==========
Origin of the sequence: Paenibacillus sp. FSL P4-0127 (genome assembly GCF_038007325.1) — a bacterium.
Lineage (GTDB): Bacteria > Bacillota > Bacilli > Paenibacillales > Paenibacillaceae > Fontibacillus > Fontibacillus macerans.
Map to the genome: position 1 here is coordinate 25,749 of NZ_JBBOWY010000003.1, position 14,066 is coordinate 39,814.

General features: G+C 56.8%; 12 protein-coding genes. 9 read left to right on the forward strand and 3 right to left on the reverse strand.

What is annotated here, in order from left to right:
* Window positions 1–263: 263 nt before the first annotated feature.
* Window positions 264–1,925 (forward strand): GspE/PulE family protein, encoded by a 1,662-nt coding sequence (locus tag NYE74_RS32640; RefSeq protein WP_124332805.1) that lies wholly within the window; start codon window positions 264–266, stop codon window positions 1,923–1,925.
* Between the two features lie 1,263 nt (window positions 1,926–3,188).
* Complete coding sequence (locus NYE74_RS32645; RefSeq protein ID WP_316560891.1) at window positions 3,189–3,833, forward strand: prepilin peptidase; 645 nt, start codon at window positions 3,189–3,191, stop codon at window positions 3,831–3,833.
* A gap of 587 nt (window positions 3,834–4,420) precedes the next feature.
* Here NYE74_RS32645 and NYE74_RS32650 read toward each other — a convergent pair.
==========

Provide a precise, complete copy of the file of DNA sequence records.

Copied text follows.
Origin of the sequence: Paenibacillus sp. FSL P4-0127 (genome assembly GCF_038007325.1) — a bacterium.
Lineage (GTDB): Bacteria > Bacillota > Bacilli > Paenibacillales > Paenibacillaceae > Fontibacillus > Fontibacillus macerans.
Map to the genome: position 1 here is coordinate 25,749 of NZ_JBBOWY010000003.1, position 14,066 is coordinate 39,814.

General features: G+C 56.8%; 12 protein-coding genes. 9 read left to right on the forward strand and 3 right to left on the reverse strand.

What is annotated here, in order from left to right:
* Window positions 1–263: 263 nt before the first annotated feature.
* Window positions 264–1,925 (forward strand): GspE/PulE family protein, encoded by a 1,662-nt coding sequence (locus tag NYE74_RS32640; RefSeq protein WP_124332805.1) that lies wholly within the window; start codon window positions 264–266, stop codon window positions 1,923–1,925.
* Between the two features lie 1,263 nt (window positions 1,926–3,188).
* Complete coding sequence (locus NYE74_RS32645; RefSeq protein ID WP_316560891.1) at window positions 3,189–3,833, forward strand: prepilin peptidase; 645 nt, start codon at window positions 3,189–3,191, stop codon at window positions 3,831–3,833.
* A gap of 587 nt (window positions 3,834–4,420) precedes the next feature.
* Here NYE74_RS32645 and NYE74_RS32650 read toward each other — a convergent pair.